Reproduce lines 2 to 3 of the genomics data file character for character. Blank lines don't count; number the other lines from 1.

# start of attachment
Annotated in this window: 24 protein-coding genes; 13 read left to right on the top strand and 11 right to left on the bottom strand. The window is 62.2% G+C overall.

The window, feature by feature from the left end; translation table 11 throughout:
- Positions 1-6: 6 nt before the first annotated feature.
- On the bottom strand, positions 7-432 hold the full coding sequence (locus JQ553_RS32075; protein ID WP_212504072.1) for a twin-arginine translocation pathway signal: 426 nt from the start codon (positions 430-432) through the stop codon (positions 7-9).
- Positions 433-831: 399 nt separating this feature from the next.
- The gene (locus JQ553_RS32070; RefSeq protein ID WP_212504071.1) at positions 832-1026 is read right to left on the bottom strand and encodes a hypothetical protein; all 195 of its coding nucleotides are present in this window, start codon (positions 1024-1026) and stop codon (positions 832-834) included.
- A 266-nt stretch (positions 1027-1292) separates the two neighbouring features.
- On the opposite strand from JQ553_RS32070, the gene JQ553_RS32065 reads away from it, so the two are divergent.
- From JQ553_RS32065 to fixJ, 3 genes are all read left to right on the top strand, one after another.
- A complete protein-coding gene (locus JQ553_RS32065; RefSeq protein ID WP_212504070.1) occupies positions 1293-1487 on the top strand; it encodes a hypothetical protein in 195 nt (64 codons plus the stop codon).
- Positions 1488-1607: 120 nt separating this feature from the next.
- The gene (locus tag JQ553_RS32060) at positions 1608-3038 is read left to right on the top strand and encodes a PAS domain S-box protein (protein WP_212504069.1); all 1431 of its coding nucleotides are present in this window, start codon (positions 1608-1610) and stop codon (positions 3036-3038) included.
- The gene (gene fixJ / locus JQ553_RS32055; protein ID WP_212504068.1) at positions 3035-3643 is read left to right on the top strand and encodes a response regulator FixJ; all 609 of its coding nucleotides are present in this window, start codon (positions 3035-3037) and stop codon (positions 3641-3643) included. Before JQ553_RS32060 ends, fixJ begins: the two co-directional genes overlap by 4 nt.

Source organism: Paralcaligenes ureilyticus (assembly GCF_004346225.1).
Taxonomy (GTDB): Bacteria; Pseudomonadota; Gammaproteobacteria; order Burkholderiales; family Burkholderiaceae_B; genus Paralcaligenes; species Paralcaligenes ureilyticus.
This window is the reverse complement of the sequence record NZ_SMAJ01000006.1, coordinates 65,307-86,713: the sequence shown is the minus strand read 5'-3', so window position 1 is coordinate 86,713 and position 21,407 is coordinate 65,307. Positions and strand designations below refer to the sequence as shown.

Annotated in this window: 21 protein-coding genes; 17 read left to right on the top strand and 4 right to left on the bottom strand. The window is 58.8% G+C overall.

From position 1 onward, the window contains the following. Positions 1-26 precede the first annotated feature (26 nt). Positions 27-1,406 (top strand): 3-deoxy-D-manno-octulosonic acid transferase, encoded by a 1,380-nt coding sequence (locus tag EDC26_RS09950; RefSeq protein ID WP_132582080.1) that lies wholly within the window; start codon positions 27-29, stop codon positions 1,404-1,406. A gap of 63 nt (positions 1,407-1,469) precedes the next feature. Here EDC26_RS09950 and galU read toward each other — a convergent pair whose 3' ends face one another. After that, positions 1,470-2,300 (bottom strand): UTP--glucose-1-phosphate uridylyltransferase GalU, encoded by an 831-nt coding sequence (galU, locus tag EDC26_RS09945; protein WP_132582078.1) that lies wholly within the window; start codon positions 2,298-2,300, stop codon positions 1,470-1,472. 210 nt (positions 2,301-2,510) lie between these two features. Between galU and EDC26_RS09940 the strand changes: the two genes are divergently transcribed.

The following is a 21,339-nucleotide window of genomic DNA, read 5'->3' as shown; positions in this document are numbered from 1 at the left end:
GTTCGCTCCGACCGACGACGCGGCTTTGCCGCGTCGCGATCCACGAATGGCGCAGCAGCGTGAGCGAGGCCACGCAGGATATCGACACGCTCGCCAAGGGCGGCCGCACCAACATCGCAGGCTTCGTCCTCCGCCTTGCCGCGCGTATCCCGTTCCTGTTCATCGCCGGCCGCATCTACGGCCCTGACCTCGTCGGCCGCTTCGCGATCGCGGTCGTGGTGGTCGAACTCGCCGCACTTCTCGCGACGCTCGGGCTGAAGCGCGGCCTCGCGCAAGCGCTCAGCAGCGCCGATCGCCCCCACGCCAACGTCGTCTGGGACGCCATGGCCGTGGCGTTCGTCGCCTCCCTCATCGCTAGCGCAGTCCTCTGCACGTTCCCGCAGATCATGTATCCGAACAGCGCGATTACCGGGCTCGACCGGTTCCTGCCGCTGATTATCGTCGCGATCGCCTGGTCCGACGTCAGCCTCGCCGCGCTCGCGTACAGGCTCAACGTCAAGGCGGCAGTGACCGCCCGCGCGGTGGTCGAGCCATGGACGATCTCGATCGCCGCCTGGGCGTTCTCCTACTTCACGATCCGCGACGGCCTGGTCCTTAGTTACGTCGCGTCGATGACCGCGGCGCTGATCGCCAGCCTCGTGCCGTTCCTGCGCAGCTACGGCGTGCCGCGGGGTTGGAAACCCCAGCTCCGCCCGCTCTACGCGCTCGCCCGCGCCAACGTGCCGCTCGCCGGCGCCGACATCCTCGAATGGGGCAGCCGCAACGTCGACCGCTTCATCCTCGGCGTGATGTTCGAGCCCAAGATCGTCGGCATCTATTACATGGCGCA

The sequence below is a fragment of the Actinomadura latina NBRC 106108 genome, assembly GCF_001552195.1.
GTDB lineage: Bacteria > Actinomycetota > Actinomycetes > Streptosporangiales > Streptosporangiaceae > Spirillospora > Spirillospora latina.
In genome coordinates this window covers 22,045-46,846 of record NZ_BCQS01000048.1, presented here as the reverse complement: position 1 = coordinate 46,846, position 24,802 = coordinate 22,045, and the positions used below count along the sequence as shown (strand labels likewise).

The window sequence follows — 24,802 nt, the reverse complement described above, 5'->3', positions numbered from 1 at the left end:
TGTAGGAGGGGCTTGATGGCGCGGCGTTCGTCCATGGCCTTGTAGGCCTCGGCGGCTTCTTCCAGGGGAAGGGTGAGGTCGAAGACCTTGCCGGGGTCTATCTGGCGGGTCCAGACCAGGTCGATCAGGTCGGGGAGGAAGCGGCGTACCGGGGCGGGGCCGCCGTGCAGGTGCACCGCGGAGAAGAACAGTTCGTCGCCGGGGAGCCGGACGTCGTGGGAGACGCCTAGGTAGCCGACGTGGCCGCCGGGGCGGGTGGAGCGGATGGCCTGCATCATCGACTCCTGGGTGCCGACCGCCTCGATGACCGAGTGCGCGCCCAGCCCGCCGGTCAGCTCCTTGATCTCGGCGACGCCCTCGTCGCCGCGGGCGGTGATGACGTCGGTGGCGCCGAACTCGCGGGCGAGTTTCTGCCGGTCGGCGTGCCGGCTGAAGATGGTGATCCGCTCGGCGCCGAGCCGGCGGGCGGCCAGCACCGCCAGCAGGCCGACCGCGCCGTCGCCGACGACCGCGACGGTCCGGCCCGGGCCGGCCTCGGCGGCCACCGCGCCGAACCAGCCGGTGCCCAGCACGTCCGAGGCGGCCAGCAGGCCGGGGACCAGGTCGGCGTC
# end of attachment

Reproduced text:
The window, feature by feature from the left end; translation table 11 throughout:
- Positions 1-6: 6 nt before the first annotated feature.